Seems his friend’s company had been plagued with poor record keeping of both income and expenses for an extended period. And this is a well-known company with an 8-figure gross.

3pl tax networkingLong story short, this logistics wizard was worried in behalf of an industry colleague that could be facing some IRS severe difficulties, due to an extreme lack of records.

What I told him could apply just as much to a 6-figure company as a 9-figure one.

So basically, I’m going to give you the generic version of what I told the gentleman across the table from me.

So here’s what I told him:

On the lack of records

As you might imagine, the IRS wants you to maintain records for the deductions you are claiming on your tax returns, especially business deductions. Certainly a reasonable request.

And if you review virtually any IRS Publication or set of instructions, it will tell you exactly what is “required” in order to take any given deduction.

But let me ask you a question:

What if your expense records were destroyed in a fire?

Or destroyed or disposed of by a spouse or significant other? Or what if, for example, you had been one of several hundred or more owner-operators living in New Orleans, Louisiana during the last week of August, 2005 when Hurricane Katrina wiped out countless homes and businesses, including those of these professional drivers and other transportation and logistics professionals?

Fortunately, there is a little-known law that allows for the estimation of expenses or re-construction of records using the best method available, if the actual records are missing.

This special rule of law is known as the “Cohen Rule” aptly named after an audit case involving none other than famed entertainer and song-writer, George M. Cohen.

It seems that Mr. Cohen’s income tax returns were audited in the 1940’s for a year during which he had traveled with his show for more than 30 weeks during the year.

Unfortunately, Mr. Cohen had not maintained records to back up the expenses he claimed on his tax return. So the IRS examiner disallowed most of his business expenses out of hand.

Fortunately, the story doesn’t end there.

He appealed the IRS’ disallowance, and eventually the U.S. Tax Court found in his favor.

Thus, his estimated expenses were all allowed and the “Cohen Rule” has held up since then. We have cited it in numerous cases where original records are found to be lacking or even non-existent.

What does this mean for transportation and logistics professionals everywhere? It means that if you can reasonably estimate valid expenses for which you have no original records, it is acceptable for you to claim a deduction.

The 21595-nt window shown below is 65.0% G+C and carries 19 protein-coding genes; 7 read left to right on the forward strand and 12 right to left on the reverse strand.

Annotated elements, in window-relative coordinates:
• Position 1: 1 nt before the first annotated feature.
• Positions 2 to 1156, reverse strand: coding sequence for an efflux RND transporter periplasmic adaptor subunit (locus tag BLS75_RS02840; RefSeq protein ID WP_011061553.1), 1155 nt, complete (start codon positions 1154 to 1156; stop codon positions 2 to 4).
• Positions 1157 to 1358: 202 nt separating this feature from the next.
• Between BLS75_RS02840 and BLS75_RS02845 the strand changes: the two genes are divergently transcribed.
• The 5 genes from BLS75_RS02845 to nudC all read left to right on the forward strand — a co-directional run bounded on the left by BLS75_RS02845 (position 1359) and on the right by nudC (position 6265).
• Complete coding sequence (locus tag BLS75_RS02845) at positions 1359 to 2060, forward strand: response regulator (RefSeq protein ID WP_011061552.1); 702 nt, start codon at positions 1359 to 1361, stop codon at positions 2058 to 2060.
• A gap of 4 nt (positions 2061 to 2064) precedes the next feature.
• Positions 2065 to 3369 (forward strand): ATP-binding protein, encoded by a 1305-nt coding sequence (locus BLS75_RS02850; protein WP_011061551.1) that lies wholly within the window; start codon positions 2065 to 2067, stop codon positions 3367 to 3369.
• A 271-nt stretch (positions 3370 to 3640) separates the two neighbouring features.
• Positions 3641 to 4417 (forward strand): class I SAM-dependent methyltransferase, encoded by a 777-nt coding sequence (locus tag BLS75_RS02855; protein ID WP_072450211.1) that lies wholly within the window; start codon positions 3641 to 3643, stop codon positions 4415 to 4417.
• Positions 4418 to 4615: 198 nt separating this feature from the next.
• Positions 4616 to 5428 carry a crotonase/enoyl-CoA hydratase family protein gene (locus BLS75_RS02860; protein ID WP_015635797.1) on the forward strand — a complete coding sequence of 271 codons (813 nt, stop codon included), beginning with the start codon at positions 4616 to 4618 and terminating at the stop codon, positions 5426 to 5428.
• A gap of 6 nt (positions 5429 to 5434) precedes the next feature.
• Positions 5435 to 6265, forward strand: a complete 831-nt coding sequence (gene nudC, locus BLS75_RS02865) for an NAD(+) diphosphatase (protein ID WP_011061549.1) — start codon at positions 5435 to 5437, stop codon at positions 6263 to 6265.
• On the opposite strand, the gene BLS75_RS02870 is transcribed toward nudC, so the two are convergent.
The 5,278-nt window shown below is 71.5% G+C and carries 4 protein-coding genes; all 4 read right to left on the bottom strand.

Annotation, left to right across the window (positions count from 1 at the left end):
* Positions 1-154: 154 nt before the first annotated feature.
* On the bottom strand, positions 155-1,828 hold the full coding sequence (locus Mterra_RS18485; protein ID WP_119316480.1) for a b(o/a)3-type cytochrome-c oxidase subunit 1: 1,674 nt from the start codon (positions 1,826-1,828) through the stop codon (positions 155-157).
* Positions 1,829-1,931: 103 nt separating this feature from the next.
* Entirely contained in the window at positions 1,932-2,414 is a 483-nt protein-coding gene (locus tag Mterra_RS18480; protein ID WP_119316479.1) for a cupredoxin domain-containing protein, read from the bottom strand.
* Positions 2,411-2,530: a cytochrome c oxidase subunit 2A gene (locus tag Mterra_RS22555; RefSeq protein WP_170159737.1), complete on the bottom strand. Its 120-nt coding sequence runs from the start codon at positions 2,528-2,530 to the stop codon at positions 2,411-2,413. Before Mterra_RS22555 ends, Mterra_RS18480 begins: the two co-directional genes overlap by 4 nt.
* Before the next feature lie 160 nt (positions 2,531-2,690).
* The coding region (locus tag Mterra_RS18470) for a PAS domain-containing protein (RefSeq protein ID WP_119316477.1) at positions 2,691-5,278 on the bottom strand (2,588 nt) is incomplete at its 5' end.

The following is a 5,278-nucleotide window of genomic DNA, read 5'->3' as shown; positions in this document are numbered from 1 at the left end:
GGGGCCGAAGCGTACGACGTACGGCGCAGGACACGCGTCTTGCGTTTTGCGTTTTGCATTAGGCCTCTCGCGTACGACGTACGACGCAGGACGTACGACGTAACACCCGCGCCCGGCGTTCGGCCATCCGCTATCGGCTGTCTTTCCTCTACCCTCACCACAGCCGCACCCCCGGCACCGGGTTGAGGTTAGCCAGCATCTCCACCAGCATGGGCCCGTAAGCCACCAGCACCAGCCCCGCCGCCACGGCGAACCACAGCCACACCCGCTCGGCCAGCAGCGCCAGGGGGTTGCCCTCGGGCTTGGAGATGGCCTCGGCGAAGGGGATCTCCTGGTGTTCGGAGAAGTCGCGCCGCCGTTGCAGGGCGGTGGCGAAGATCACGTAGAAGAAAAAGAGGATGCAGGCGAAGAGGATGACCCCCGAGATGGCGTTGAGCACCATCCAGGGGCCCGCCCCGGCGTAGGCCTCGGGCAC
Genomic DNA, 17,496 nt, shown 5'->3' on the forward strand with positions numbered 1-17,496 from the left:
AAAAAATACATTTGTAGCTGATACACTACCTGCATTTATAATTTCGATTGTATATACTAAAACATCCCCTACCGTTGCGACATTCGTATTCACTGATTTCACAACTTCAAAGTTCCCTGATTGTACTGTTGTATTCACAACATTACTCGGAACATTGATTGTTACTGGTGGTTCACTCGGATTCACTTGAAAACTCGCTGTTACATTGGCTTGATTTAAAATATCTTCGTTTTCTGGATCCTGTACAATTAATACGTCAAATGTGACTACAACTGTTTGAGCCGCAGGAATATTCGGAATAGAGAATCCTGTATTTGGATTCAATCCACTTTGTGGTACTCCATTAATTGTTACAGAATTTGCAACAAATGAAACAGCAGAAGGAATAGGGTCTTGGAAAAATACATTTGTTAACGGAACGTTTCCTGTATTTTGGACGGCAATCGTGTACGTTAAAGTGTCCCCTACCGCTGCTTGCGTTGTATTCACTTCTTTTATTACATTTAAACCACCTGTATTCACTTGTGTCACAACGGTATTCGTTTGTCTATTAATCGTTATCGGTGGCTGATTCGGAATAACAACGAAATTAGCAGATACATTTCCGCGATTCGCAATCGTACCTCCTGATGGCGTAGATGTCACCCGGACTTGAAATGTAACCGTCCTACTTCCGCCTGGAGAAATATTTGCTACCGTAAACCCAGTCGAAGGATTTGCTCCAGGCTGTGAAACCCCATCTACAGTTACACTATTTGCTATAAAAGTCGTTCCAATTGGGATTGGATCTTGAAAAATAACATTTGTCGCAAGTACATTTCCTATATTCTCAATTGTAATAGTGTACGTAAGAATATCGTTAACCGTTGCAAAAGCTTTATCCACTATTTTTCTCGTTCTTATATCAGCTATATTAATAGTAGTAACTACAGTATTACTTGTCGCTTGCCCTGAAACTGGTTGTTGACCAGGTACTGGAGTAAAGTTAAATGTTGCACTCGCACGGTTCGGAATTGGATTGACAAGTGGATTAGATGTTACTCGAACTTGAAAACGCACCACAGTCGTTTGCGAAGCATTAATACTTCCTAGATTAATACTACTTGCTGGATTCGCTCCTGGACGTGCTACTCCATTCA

On the likelihood of an IRS audit

One of the questions we are asked most frequently is, “What if I get audited?”

For the past several years, the IRS has actually shifted its resources (i.e., audit personnel) to significantly larger companies. So for the past several years, the nationwide examination rate has been about 1.5 percent which translates to 3 returns out of every 200 that are filed.

Fast forward to this past December, 2014. The IRS announces that due to significant budget cuts, they will be forced to substantially reduce the number of examinations that they were previously conducting. Talk about a Christmas present!

All of this said, we evaluate every return that we prepare for audit “red flags”. We always want every client to take every deduction that they have incurred, but there is no point in asking for trouble.

But let’s say that you are audited, and you consider the auditor’s proposal unacceptable. What then?

On the likelihood of a successful appeal

The good news here is two-fold:

Taxpayers have the right to appeal any adverse audit finding as the result of an examination, and,

The Appeals Process results in an adjustment of at least 35 percent in roughly 53 percent of all audit cases appealed! This literally means you have better than a 50/50 chance of a sizeable adjustment in your favor.

An acquaintance in the Appeals Division recently confided,   “Dennis, we’re the best kept secret in the IRS.  And I believe they keep it secret on purpose.”

Our firm is frequently called upon by other CPAs and attorneys to represent their clients in examinations.  Virtually without exception, the more unreasonable the outcome of the audit, the more likely there will be a highly favorable result on appeal.

This account is definitely not about me, and it’s not even about the renowned industry mogul that cared enough about his close friend in the business to seek out my help.

What it’s about, is to let you know that the playing field at the IRS is a lot more level than you might have thought. You may have a minor tax or accounting issue, or you may have a 3-alarm fire. It’s been our privilege to assist in the favorable resolution of both.

But there’s a second and equally important point from this that transcends accounting or tax issues. It’s that someone cared enough about a fellow business owner to get involved and seek a helping hand. I’m ashamed to say that didn’t even occur to me until I was actually writing this.

Who do you know that could use an encouraging word or your caring inquiry? I know I’ve fallen way short on this account. I’m sure the executive that requested my help for his friend had a totally full plate already. But he cared enough to get involved. We should all be so fortunate to have someone like him in our lives.

Whose load can you lighten today, with just a phone call or text to ask how they are doing or see how you can help?